Spain's nuclear authorities monitoring French accident

Campaigners warn of lack of transparency regarding possible radioactive leak

Monday's blast at the nuclear site of Marcoule, in southeastern France, is not putting Spanish territory at risk, according to officials. Still, authorities are following developments closely because, as experts admitted, radioactivity "knows no borders."

The Spanish radioactive control network did not detect any variation in measurements following Monday morning's accident, which killed one worker and wounded another four. The French company said there were no radioactive leaks at the site.

The incident occurred when a furnace exploded at a treatment plant for low or very low radioactive waste owned by Socodei, a branch of French electricity company EDF, and located outside Marcoule on the banks of the Rhône. There is no power plant at Marcoule, although France's Center for Atomic Energy conducts research there. Open since 1956, it is one of France's major nuclear facilities.

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The Spanish Nuclear Safety Council is following events at the site of the blast, which took place 280 kilometers from the border with Catalonia, where regional authorities have activated a preventive pre-alert plan.

Meanwhile, the environmentalist group EQUO said that the messages of calm sent out by the nuclear industry should be taken with a grain of salt, because they always tend to "minimize" these types of incidents.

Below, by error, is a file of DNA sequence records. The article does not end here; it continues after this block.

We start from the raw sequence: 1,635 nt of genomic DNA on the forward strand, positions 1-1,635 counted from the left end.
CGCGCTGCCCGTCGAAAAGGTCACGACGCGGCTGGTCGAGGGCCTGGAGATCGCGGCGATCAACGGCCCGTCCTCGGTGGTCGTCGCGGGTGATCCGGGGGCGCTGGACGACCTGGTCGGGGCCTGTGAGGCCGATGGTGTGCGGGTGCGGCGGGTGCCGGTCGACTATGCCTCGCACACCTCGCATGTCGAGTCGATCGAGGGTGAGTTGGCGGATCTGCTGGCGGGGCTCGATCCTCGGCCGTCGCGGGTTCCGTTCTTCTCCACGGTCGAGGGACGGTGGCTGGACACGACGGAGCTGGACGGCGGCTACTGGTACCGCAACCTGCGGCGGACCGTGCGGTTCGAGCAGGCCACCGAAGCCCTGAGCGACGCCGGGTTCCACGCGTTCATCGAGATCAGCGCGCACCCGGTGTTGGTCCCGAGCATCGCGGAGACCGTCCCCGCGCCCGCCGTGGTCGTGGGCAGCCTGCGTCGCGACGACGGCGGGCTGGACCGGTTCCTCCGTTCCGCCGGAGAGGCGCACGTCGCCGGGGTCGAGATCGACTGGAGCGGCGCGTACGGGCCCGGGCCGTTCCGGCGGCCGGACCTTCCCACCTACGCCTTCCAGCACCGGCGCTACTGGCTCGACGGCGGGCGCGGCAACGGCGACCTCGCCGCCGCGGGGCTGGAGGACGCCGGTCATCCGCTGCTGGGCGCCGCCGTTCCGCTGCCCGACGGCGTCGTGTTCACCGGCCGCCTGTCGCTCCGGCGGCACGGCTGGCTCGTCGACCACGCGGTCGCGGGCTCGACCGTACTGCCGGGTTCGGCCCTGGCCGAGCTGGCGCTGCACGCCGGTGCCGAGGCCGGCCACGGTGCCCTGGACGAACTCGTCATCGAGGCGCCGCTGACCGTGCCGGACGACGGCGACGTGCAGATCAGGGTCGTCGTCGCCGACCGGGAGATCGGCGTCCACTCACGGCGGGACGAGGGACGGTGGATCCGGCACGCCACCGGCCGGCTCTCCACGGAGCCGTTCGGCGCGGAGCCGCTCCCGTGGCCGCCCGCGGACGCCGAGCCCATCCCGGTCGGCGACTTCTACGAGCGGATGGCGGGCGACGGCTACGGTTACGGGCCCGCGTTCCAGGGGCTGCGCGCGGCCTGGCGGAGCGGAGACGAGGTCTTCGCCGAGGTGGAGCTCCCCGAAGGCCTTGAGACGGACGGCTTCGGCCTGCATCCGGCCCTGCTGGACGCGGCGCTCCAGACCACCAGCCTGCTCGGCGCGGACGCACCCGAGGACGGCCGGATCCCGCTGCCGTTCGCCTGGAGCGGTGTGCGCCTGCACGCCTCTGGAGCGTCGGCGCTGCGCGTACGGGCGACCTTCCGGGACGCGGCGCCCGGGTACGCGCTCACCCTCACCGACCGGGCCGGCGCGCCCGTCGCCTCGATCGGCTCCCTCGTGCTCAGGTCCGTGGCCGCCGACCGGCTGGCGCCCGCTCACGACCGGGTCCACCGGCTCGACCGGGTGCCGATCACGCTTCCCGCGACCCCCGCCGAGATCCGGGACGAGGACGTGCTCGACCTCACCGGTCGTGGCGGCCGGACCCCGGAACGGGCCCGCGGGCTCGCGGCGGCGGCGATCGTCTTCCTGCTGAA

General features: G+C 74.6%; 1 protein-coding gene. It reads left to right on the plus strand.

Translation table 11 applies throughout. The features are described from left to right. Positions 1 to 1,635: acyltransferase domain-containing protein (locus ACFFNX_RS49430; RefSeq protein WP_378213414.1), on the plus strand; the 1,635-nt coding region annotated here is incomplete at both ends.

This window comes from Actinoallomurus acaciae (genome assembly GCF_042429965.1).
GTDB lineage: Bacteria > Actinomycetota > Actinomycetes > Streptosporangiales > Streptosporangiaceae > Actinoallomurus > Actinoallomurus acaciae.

EQUO's spokesman, Juan López de Uralde, a former Greenpeace director, said that the nuclear industry is "notorious for its lack of transparency" and noted that the blast took place "in the heart of the industry," at one of France's main nuclear sites, and "without a tsunami or an apparent natural cause to justify it."

The green group said that this represents "a new failure of the nuclear industry," which should "disappear" because of the dangers it poses.

Francisco Castejón, of the green group Ecologists in Action, said that this accident "questions the entire fuel recycling program" that the industry is based on due to an imminent shortage of uranium. Although Castejón admitted there are no indications of a massive leak, he said that "radioactivity knows no borders."

French authorities said they are investigating the cause of the blast.

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